It's strange to live in a place with ongoing political instability when that place is a place, like London, which is reputed worldwide for its safety and predictability. The importance of word of mouth grows by leaps and bounds as the media struggles along with the police. Watching a given few minutes of the live news updates gives you a palpable sense that the media is confused and vague, stammering, playing videos they found on Twitter or Facebook that are a couple of days old, interviewing a myriad of people, who, with the exception of a few voices, Darcus Howe, Nina Power, and Ken Livingstone among them, condemn the general situation in a vanishingly narrow variety of ways.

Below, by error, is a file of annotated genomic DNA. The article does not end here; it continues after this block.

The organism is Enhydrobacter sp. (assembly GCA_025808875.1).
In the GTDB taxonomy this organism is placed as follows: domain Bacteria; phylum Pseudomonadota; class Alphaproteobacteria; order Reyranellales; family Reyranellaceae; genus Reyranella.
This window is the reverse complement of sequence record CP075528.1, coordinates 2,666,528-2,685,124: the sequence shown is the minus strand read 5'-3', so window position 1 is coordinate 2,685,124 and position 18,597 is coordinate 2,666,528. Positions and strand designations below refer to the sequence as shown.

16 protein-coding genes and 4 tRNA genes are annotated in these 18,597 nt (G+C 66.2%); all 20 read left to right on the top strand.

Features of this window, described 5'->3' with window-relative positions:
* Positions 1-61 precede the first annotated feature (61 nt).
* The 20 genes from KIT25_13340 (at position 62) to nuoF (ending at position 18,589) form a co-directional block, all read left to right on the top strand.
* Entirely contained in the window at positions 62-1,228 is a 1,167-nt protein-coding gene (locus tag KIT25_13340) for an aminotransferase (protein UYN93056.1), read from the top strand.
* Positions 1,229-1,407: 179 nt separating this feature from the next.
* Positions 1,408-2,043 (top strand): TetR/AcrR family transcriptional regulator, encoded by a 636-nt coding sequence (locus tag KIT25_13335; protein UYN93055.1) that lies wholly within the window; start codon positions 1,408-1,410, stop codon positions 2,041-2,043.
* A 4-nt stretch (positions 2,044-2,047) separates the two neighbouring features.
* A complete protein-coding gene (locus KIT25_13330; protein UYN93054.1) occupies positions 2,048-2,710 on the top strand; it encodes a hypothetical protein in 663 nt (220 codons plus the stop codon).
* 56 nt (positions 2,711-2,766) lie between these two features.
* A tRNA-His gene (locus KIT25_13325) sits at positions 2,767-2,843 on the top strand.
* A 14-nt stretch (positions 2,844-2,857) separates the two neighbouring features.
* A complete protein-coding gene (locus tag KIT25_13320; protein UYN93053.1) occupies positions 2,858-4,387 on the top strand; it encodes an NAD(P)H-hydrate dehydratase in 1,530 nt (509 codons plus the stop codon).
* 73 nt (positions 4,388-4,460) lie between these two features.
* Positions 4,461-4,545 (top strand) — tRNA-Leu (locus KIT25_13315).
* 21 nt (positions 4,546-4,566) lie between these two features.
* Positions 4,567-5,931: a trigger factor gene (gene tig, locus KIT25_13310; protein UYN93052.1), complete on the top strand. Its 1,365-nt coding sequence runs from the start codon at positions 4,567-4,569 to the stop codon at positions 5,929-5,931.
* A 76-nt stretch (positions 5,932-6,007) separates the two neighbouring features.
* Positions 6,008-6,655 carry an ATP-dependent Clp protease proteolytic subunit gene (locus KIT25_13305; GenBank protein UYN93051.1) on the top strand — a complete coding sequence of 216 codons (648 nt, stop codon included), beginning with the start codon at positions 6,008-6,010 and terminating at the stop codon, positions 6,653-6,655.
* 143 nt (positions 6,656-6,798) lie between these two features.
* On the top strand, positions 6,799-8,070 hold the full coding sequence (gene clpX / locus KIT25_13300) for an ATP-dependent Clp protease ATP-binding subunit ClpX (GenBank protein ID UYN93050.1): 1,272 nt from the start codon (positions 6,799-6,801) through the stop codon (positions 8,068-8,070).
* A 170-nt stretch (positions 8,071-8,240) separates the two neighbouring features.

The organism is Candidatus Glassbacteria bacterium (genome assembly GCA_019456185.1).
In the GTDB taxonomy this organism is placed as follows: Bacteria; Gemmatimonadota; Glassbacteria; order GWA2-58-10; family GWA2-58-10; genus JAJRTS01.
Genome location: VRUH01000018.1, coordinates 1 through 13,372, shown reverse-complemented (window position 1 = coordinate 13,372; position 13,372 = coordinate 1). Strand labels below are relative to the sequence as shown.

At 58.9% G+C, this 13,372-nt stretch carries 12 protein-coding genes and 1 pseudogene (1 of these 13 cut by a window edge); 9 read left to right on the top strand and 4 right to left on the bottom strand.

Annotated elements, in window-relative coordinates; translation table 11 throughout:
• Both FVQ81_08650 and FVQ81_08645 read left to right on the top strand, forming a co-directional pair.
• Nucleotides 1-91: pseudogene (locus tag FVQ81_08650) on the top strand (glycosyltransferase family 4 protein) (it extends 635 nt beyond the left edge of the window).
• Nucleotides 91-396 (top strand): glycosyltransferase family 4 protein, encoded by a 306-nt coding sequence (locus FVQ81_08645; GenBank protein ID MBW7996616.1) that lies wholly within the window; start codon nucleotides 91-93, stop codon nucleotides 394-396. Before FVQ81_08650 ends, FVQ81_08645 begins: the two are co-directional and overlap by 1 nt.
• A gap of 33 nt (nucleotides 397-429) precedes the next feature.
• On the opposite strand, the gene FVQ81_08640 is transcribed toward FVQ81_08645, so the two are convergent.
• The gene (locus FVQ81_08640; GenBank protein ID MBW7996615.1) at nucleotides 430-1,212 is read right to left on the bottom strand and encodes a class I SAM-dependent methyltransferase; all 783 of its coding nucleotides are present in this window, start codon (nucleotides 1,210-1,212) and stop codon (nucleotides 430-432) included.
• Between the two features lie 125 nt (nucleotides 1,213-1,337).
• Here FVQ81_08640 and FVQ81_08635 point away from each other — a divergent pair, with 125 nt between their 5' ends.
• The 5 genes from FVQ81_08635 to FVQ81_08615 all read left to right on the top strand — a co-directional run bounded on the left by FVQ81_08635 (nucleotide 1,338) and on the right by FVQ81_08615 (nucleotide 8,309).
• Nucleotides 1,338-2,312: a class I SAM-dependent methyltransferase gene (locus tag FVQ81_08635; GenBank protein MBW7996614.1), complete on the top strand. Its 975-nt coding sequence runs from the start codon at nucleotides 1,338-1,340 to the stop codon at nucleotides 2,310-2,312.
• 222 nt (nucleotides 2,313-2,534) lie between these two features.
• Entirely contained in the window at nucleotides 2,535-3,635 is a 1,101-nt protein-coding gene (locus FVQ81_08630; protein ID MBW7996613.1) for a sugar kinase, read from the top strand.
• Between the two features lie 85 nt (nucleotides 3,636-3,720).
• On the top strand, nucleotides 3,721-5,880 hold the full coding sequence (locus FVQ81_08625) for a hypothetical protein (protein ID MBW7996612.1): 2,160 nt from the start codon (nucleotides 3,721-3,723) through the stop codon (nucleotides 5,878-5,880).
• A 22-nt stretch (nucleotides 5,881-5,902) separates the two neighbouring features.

Some people are angry and rude during this time, some are far more relaxed than usual. There are all kinds of emotional responses. The overwhelming sensation is one of dislocation, a rumbling tremor or a sociopolitical earthquake, something beneath the surface which is being released. That surface is the image of a society of propriety, a society too proper to suffer from any illegal relocations of private property on a massive scale, what David Cameron famously called a "Big Society," the most civil in the world. What lies beneath is not easy to name, but it has something to do with what has always been the subterranean, occluded engine of capitalism: the ignored, who by virtue of their condition both make possible and mark the impossibility of a society which profits from its capacity to beat them down, to attempt to convince them that their oppression is as natural and as just as the stars in the sky. The commentators have been using the word "monsters" to describe the youths, along with other epithets like "idiots" and "morons" (yet the term "anarchist" seems to be sidelined, seemingly reserved for the student [mostly middle class, mostly white] protestors earlier this year).